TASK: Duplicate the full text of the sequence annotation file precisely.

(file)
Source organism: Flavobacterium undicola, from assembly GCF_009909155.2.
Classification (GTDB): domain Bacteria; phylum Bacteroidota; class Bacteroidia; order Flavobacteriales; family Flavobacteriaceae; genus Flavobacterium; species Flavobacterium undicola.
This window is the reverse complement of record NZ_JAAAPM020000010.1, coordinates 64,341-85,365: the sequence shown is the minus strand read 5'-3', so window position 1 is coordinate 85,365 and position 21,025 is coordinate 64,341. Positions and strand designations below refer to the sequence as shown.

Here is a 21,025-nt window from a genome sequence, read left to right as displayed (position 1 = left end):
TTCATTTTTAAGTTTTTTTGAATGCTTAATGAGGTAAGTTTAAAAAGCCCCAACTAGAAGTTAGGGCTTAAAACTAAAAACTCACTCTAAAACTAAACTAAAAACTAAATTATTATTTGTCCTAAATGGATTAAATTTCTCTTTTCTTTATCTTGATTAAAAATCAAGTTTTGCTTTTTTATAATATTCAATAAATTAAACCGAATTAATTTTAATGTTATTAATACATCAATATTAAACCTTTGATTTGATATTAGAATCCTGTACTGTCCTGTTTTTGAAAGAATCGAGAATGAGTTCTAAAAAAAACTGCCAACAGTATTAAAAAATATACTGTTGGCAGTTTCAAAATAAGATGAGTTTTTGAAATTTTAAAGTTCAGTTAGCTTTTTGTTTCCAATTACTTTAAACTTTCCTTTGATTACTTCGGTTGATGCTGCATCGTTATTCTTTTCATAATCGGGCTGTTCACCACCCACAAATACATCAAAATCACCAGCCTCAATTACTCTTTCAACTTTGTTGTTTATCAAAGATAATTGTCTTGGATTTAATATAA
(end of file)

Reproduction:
Source organism: Flavobacterium undicola, from assembly GCF_009909155.2.
Classification (GTDB): domain Bacteria; phylum Bacteroidota; class Bacteroidia; order Flavobacteriales; family Flavobacteriaceae; genus Flavobacterium; species Flavobacterium undicola.
This window is the reverse complement of record NZ_JAAAPM020000010.1, coordinates 64,341-85,365: the sequence shown is the minus strand read 5'-3', so window position 1 is coordinate 85,365 and position 21,025 is coordinate 64,341. Positions and strand designations below refer to the sequence as shown.

Here is a 21,025-nt window from a genome sequence, read left to right as displayed (position 1 = left end):
TTCATTTTTAAGTTTTTTTGAATGCTTAATGAGGTAAGTTTAAAAAGCCCCAACTAGAAGTTAGGGCTTAAAACTAAAAACTCACTCTAAAACTAAACTAAAAACTAAATTATTATTTGTCCTAAATGGATTAAATTTCTCTTTTCTTTATCTTGATTAAAAATCAAGTTTTGCTTTTTTATAATATTCAATAAATTAAACCGAATTAATTTTAATGTTATTAATACATCAATATTAAACCTTTGATTTGATATTAGAATCCTGTACTGTCCTGTTTTTGAAAGAATCGAGAATGAGTTCTAAAAAAAACTGCCAACAGTATTAAAAAATATACTGTTGGCAGTTTCAAAATAAGATGAGTTTTTGAAATTTTAAAGTTCAGTTAGCTTTTTGTTTCCAATTACTTTAAACTTTCCTTTGATTACTTCGGTTGATGCTGCATCGTTATTCTTTTCATAATCGGGCTGTTCACCACCCACAAATACATCAAAATCACCAGCCTCAATTACTCTTTCAACTTTGTTGTTTATCAAAGATAATTGTCTTGGATTTAATATAA